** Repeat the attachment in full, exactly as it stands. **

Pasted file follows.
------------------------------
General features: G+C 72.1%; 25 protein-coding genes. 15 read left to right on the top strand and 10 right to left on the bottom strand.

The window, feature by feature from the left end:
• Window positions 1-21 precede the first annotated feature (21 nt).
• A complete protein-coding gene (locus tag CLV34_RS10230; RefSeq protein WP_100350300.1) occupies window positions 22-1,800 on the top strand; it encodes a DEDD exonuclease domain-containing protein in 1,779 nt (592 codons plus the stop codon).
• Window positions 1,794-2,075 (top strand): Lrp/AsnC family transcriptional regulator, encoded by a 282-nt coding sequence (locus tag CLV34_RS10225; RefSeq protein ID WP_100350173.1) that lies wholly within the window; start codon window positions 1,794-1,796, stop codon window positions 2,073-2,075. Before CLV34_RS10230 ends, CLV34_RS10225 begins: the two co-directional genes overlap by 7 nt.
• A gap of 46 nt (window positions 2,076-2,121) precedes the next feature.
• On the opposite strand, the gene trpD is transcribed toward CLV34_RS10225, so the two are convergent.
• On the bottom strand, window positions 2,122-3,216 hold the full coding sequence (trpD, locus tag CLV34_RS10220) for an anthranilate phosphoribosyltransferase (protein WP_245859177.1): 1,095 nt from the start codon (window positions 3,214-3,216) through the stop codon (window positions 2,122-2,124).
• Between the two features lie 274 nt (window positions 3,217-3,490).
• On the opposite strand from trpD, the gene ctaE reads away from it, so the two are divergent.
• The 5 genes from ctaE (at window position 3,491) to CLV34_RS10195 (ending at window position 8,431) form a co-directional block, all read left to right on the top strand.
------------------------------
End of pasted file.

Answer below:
General features: G+C 72.1%; 25 protein-coding genes. 15 read left to right on the top strand and 10 right to left on the bottom strand.

The window, feature by feature from the left end:
• Window positions 1-21 precede the first annotated feature (21 nt).
• A complete protein-coding gene (locus tag CLV34_RS10230; RefSeq protein WP_100350300.1) occupies window positions 22-1,800 on the top strand; it encodes a DEDD exonuclease domain-containing protein in 1,779 nt (592 codons plus the stop codon).
• Window positions 1,794-2,075 (top strand): Lrp/AsnC family transcriptional regulator, encoded by a 282-nt coding sequence (locus tag CLV34_RS10225; RefSeq protein ID WP_100350173.1) that lies wholly within the window; start codon window positions 1,794-1,796, stop codon window positions 2,073-2,075. Before CLV34_RS10230 ends, CLV34_RS10225 begins: the two co-directional genes overlap by 7 nt.
• A gap of 46 nt (window positions 2,076-2,121) precedes the next feature.
• On the opposite strand, the gene trpD is transcribed toward CLV34_RS10225, so the two are convergent.
• On the bottom strand, window positions 2,122-3,216 hold the full coding sequence (trpD, locus tag CLV34_RS10220) for an anthranilate phosphoribosyltransferase (protein WP_245859177.1): 1,095 nt from the start codon (window positions 3,214-3,216) through the stop codon (window positions 2,122-2,124).
• Between the two features lie 274 nt (window positions 3,217-3,490).
• On the opposite strand from trpD, the gene ctaE reads away from it, so the two are divergent.
• The 5 genes from ctaE (at window position 3,491) to CLV34_RS10195 (ending at window position 8,431) form a co-directional block, all read left to right on the top strand.